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Janna Ryan, Paul Ryan's Wife, Lobbied For Cigar, Nuclear, Pharmaceutical Industries

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WASHINGTON -- Janna Ryan was introduced to America on Saturday as a stay-at-home mom who has raised three children while her husband, Rep. Paul Ryan (R-Wis.), built a career in Washington.

But the wife of Mitt Romney's vice presidential pick spent a decade in Washington herself, first as a congressional aide and then as a corporate lobbyist, whose clients included the cigar industry, a logging company, drugmakers, the health insurance industry and a nuclear power plant.

The details of Janna Ryan's lobbying career come as Democrats and Republican party insiders question whether Paul Ryan's career in government, and his scant private sector experience, are at odds with Mitt Romney's pro-business, anti-Washington message.

Ryan, born Janna Christine Little, quit her lobbying job shortly after marrying her husband in late 2000, but by all accounts she was an effective lobbyist before that. Over just three years, Ryan's 20 corporate clients paid more than $2.7 million in lobbying fees to her two employers, Pricewaterhouse Coopers and Williams & Jensen, according to records compiled by the Center for Responsive Politics.

Her clientroster reads like a who's who of some of America's most politically polarizing corporate interests. Drug industry clients included the Pharmaceutical Researchers and Manufacturers Alliance (PhRMA), Wyeth Pharmaceuticals and Novartis. Oil industry clients included Conoco and Marathon Oil. Big health insurance companies Blue Cross Blue Shield and Cigna were also on the list.

From 1998 to 2000, Ryan was part of a small team that lobbied the House, Senate and White House on behalf of the Cigar Association of America to exclude cigars from many of the same regulations placed on cigarettes, like warning labels and excise taxes. PwC received $760,000 from the cigar lobby during Ryan's tenure.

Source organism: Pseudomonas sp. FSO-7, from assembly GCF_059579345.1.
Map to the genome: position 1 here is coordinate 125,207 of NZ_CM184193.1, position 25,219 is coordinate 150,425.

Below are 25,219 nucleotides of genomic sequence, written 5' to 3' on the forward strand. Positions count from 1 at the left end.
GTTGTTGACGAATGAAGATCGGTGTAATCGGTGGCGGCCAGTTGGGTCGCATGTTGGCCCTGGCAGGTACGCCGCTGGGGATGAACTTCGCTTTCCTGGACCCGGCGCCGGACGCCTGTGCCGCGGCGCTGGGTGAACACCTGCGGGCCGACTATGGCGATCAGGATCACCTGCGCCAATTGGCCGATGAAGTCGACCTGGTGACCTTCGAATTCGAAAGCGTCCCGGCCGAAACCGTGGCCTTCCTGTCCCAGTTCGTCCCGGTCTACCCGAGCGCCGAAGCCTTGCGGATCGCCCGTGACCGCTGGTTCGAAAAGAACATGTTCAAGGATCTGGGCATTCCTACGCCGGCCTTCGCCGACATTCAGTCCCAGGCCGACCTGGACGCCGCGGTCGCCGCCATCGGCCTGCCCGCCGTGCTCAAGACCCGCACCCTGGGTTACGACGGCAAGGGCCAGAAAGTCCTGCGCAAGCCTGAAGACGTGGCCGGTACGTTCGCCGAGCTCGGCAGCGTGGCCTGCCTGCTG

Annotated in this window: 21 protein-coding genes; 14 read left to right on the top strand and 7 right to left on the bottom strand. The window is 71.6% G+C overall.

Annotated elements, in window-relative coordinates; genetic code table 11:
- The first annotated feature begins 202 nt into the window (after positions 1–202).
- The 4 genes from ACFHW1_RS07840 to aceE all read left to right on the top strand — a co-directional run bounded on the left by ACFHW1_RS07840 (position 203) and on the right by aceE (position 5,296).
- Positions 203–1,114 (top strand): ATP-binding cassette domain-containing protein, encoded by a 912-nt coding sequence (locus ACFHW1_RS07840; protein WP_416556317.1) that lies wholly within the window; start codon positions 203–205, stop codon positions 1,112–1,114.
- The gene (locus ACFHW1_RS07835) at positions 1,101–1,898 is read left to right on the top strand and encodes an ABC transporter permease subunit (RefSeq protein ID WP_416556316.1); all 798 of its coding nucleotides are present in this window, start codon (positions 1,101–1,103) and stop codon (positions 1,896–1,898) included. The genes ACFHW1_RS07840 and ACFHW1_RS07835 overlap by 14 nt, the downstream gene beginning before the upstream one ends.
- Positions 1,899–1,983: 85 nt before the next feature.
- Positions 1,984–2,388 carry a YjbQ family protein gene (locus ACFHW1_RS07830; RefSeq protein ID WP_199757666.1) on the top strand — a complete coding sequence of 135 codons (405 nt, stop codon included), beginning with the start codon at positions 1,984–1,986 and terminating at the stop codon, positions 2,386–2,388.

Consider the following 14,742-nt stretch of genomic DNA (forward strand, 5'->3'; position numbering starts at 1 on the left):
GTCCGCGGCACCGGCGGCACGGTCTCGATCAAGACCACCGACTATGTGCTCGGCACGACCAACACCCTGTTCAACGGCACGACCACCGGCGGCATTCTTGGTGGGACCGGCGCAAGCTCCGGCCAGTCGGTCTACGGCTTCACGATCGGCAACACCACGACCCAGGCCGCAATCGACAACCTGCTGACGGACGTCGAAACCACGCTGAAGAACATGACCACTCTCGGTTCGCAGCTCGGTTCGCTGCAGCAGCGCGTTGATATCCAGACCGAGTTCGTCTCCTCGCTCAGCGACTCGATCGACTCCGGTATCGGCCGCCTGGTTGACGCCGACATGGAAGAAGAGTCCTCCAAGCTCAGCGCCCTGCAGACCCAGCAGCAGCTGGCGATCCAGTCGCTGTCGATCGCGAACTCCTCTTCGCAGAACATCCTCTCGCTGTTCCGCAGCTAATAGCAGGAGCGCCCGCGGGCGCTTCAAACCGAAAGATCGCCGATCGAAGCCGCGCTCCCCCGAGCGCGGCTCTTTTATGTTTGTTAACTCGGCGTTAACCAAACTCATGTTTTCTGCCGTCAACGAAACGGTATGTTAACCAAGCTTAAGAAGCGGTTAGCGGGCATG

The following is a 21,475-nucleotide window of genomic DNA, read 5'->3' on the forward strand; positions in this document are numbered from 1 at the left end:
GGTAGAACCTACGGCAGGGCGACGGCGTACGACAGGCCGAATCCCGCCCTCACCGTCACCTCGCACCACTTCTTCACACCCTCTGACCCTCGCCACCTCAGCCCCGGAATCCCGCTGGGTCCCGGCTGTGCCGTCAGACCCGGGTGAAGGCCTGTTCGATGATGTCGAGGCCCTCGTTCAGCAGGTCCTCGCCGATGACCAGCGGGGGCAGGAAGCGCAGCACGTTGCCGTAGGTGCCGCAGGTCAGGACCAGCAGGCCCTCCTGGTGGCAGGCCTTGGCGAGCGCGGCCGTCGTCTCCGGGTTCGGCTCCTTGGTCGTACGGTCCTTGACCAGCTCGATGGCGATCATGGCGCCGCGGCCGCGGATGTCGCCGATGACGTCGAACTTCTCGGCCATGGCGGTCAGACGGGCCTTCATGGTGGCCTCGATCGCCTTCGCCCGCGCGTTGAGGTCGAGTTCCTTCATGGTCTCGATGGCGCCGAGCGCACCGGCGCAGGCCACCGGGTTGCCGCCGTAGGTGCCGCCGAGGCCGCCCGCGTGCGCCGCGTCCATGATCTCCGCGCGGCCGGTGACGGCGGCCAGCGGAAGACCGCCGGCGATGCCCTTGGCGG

The cigar lobbying effort was launched to fend off congressional scrutiny of the industry, following revelations in the late 1990s that cigar manufacturers had orchestrated a decades-long campaign to make cigars look cool, and to minimize their health hazards. This included paying celebrities to smoke cigars at events and coincided with the launch of Cigar Aficionado, a magazine that glamorizes cigar smoking and relies heavily on industry advertising (its former landlord was also the CEO of General Cigar Holdings, one of the nation's largest cigar manufacturers). Cigars contain as much nicotine as several cigarettes.

During the same period, Ryan and her colleague Pat Raffianello also represented cigar industry interests through the National Association of Convenience Store Operators, a trade group seeking to limit the impact of potential cigar regulations on booming convenience-store cigar sales. Together, they brought in at least $240,000 from the group over three years of lobbying the House and Senate.

Ryan and Rafianello had worked together before -- he was the former chief of staff to Rep. Bill Brewster (D-Okla.), for whom Ryan also worked in the early 1990s. A pro-business, fiscally conservative Democrat from Janna Ryan's home state, Brewster was the subject of a damning profile in The American Prospect, which in 2001 labeled him "a vivid illustration of what the system still permits: fundraising practices that skew politics in favor of wealthy interests."

Today, Brewster is a lobbyist and founder of the Capitol Hill Consulting Group, a lobbying firm. Brewster did not return a request for comment. Like Paul Ryan, Brewster served on the powerful House Ways and Means Committee, charged with determining how taxpayer funds are spent -- and vigorously lobbied by corporate tax lobbyists.

Ryan and Rafianello also represented the Vermont Yankee Corp., a nuclear power plant, on "nuclear waste issues," according to federal lobbying registration forms. The company paid $180,000 over three years between 1998 and 2000, while Vermont Yankee was being sold; its owners hoped more favorable tax laws would make it more attractive to buyers.

In 1998, the same year that her future husband was elected to Congress, Ryan was also part of a team that received $220,000 in fees for lobbying on behalf of United Parcel Service, part of the company's ultimately successful effort to defeat a postal reform bill, which would have made the U.S. Postal Service more profitable.

The effects of that effort can still be felt today. Earlier in August, after a decade of continued revenue decline, the Postal Service defaulted on payments due to the U.S. Treasury.

Ryan and her then-boyfriend's work appear to have overlapped. In February 2000 while Janna Ryan still was working on behalf of UPS, Paul Ryan made one of only two corporate-funded trips he took that year, from Milwaukee to Atlanta, where UPS is headquartered. The trip was paid for by UPS, which also flew the congressman back to Washington, according to his financial disclosure reports.

The Romney campaign declined to comment on the UPS trip, nor did the campaign comment on her lobbying clients.

CORRECTION: A previous version of this article stated that Cigar Aficionado magazine was launched by cigar manufacturers as part of a public relations campaign. The magazine was founded and continues to be published by Marvin Shanken.

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